The Telegraph
Since 1st March, 1999
Email This PagePrint This Page
Buried nuggets spill out of Blackwill bag

Calcutta, Nov. 27: There is a “big story” unfolding between India and the US that, American ambassador Robert D. Blackwill regrets, lies buried under diplomatic and political debates over Pakistan, Kashmir and cross-border terrorism. Describing the long-term prospects for the emerging relationship as “extremely positive”, he wished this was discussed and debated more in this country.

“I’m a diplomatic historian and I’d say if you look at diplomatic history, you may not find a turnaround as great as this in such a short time,” Blackwill, a former Harvard professor, told The Telegraph during a conversation here this morning. It’s a turnaround which, in his opinion, is going to become more and more important in the next decades.

He appreciated India’s concern over cross-border terrorism, which he thought was “absolutely natural for a democracy”. He would also like to assure India that the international war on terrorism cannot be won if India continues to face it. “We are working hard to do whatever we can to try and end terrorism against India,” he said to address the complaint that the US was not doing enough to pressure Pakistan to stop cross-border terrorism.

But the “other big story” of new partnerships — “major historical phenomenon” — should engage greater attention without diminishing the concerns over terrorism. It is the phenomenon of the rise of India as a great power and its closer and closer association with the US on strategic purposes.

The process that Prime Minister Atal Bihari Vajpayee and President George W. Bush began together broke new grounds that bureaucracies could not have foreseen. “Bureaucracies do today what they did yesterday and they’ll do tomorrow what they do today.” It was the two leaders who succeeded in “driving down” the bureaucracies into this new concept of bilateral relationship.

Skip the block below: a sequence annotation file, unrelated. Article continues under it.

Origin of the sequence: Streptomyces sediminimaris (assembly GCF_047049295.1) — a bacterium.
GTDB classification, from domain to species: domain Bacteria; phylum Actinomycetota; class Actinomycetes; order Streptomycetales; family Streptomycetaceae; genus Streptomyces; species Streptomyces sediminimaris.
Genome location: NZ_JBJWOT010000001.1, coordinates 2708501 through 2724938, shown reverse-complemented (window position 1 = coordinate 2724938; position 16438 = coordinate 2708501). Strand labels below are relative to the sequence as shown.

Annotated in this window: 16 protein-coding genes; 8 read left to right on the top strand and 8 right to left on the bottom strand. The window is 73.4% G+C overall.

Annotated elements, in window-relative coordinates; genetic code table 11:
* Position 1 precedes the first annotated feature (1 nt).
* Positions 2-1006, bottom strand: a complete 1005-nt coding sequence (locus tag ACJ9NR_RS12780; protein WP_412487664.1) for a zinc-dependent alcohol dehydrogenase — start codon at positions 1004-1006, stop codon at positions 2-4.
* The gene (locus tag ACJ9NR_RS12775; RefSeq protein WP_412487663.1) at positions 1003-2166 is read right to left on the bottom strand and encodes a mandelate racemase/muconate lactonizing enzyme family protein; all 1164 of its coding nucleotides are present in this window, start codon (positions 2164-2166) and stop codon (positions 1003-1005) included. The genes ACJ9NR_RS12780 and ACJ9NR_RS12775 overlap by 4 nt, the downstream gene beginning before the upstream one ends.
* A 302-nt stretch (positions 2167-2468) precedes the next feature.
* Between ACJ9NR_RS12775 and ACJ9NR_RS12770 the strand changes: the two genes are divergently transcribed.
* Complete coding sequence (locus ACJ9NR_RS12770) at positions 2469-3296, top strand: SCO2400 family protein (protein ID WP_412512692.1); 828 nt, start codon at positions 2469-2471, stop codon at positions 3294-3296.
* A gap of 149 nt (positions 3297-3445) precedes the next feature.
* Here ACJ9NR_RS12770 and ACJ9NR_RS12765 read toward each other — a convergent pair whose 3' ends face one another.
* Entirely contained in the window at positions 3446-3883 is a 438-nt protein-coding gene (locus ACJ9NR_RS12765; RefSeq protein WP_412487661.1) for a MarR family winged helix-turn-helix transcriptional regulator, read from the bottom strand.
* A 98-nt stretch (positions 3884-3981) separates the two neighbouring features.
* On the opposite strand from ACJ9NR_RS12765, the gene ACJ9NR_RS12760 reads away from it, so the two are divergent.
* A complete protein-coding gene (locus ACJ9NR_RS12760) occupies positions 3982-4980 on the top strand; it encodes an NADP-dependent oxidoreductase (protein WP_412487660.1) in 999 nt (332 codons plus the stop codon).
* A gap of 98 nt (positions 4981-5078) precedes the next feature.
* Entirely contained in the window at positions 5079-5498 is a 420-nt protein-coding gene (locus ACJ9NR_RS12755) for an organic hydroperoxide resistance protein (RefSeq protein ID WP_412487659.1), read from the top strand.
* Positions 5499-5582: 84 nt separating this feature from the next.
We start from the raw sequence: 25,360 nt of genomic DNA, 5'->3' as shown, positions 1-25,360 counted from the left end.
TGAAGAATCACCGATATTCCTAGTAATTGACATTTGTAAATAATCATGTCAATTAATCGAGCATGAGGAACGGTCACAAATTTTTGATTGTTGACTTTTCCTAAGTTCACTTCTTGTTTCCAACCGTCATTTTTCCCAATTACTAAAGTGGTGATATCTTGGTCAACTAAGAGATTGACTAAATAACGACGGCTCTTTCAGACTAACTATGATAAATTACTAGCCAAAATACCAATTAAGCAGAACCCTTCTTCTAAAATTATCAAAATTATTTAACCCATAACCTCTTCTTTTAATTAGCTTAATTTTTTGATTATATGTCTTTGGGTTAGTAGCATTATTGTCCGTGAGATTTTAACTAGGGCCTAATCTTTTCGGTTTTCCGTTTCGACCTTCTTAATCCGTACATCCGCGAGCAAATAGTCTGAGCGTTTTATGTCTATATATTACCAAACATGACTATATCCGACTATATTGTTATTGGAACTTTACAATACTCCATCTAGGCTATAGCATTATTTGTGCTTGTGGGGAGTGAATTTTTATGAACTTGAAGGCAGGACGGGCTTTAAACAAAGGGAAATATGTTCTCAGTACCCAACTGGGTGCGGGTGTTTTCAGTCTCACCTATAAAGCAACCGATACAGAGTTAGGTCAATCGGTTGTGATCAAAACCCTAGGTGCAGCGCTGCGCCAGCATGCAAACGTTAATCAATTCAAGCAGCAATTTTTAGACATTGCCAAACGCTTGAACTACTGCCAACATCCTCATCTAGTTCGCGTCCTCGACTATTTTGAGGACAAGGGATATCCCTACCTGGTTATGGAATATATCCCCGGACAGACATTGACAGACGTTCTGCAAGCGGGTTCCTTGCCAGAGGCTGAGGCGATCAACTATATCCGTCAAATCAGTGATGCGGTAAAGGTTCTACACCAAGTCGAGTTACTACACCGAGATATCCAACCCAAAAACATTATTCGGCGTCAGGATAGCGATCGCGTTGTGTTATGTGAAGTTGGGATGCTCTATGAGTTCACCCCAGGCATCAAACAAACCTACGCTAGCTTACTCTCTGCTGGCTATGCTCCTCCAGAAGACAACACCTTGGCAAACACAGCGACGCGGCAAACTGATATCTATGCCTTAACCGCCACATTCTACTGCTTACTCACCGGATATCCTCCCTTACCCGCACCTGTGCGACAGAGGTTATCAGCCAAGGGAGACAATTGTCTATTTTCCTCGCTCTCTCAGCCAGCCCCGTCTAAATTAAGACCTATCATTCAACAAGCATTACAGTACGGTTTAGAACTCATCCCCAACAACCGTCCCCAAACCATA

And Blackwill was convinced that this new partnership was based on democratic values and vital national interests of both countries. “Those are the foundations of this strategic collaboration,” he said. The two countries may still differ on specific issues, but “we do differ sometimes with our allies”.

The US ambassador later elaborated on different aspects of the “transforming” India-US relationship over the past 20 months at a long presentation during a meeting organised by the Indian Chamber of Commerce.

The latest breakthroughs on American defence sales to India, according to him, now put India in a category with the US treaty allies such as South Korea and Japan. “The past political disconnects that hamstrung American defence sales to India are fading away.”

One area that is still the “missing piece” of the bilateral relationship, he remarked in his speech, was economic ties. The solution lay in setting new standards of productivity and reaching them to the larger sections of the population as well as the government, he said, quoting US treasury secretary Paul O’Neill’s remarks in Delhi last week.

Email This PagePrint This Page